I know I’m in the minority these days, but I still love to listen to music on vinyl records. The long play (“LP”) record, which was introduced by Columbia in 1948, was pushed to the brink of extinction by the cassette tape, the compact disc (“CD”), and now digital media. Today it is enjoying somewhat of a comeback, but is still little more than a small niche in the overall music industry.
There are two main reasons why I prefer the LP format. First, I love the warm, rich sound that is the hallmark of most vinyl pressings. Music just sounds more authentic on a record. Second, the LP puts the emphasis on listening to the album all the way through from beginning to end. When I listen to a record, I know I’m hearing the album the way the artist originally intended for it to be enjoyed.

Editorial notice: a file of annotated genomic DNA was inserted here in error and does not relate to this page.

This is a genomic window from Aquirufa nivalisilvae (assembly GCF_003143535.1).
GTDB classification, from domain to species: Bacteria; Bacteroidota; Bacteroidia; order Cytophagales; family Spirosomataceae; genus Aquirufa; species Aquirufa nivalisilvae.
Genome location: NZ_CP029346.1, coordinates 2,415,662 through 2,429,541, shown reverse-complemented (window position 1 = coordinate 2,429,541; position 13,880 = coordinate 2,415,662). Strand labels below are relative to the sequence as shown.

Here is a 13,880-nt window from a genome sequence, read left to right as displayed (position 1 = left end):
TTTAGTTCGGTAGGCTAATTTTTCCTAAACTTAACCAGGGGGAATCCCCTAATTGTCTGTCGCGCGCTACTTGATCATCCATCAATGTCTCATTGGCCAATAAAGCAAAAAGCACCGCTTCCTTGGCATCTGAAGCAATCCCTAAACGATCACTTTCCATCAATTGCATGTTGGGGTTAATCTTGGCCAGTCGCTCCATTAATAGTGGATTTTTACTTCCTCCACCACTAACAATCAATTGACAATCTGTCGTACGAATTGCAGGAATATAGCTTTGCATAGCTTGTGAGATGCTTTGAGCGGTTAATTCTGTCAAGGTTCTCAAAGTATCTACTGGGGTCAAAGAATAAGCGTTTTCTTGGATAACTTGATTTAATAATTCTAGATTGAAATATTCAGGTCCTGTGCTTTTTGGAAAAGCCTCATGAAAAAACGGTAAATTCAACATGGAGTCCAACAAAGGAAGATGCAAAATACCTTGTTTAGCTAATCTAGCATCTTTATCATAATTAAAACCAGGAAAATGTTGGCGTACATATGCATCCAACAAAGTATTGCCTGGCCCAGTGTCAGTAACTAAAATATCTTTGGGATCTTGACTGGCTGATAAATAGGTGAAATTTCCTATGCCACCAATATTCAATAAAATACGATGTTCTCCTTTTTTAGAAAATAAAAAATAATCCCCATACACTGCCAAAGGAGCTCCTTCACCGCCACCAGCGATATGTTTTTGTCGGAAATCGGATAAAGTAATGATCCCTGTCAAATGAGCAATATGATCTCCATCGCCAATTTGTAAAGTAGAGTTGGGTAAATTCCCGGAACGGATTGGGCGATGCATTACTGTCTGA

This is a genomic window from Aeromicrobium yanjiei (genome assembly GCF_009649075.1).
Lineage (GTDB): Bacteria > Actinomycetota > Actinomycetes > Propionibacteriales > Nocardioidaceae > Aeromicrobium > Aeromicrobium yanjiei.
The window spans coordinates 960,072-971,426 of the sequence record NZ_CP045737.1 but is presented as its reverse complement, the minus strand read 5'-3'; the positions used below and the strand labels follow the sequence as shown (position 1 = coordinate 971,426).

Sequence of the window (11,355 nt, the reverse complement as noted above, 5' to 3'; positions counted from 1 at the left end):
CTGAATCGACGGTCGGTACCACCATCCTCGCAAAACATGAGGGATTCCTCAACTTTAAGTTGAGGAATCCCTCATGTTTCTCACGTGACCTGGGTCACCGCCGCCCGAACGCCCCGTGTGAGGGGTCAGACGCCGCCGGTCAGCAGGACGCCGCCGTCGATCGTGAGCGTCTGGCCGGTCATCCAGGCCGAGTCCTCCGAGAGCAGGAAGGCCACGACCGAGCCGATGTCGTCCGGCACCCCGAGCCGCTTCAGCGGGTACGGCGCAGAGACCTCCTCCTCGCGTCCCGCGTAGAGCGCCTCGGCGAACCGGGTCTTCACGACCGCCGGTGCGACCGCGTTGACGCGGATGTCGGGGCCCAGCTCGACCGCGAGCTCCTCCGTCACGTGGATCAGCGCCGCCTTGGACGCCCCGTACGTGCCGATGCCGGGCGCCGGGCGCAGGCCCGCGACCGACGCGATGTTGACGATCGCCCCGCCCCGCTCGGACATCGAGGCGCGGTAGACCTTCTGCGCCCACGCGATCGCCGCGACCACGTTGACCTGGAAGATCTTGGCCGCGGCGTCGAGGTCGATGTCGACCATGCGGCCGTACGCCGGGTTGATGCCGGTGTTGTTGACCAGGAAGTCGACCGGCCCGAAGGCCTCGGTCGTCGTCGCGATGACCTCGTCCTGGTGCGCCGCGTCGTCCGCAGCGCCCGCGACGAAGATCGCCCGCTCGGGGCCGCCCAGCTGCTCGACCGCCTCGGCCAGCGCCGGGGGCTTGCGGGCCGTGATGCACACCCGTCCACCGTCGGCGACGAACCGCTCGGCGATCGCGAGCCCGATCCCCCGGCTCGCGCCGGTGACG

This emphasis on the album as a whole has been slowly eroding with each passing generation of music recording technology. The cassette tape allowed for fast-forwarding or rewinding to a particular song on the album. The CD made it possible to “skip” straight to individual songs we wanted to hear. With digital media we can forgo the album altogether and merely purchase the tracks we want, assembling them together in any way our heart desires. The focus on the album is almost non-existent in today’s music culture.
Unfortunately, the same thing can be said regarding the trend of how the “Ancient Record” (i.e. the Word of God) is studied and taught. It used to be common for preachers and teachers to employ “expository” methods in presenting scripture. The aim of expository preaching is to dig deep into the Word of God and attempt to present a section of text in the way the author, and ultimately God’s Holy Spirit, intended for it to be received. This often involves the consideration of context, culture, original language, and other factors. In other words, expository teaching requires a willingness to work hard and dig deep to find the truth contained in God’s Word.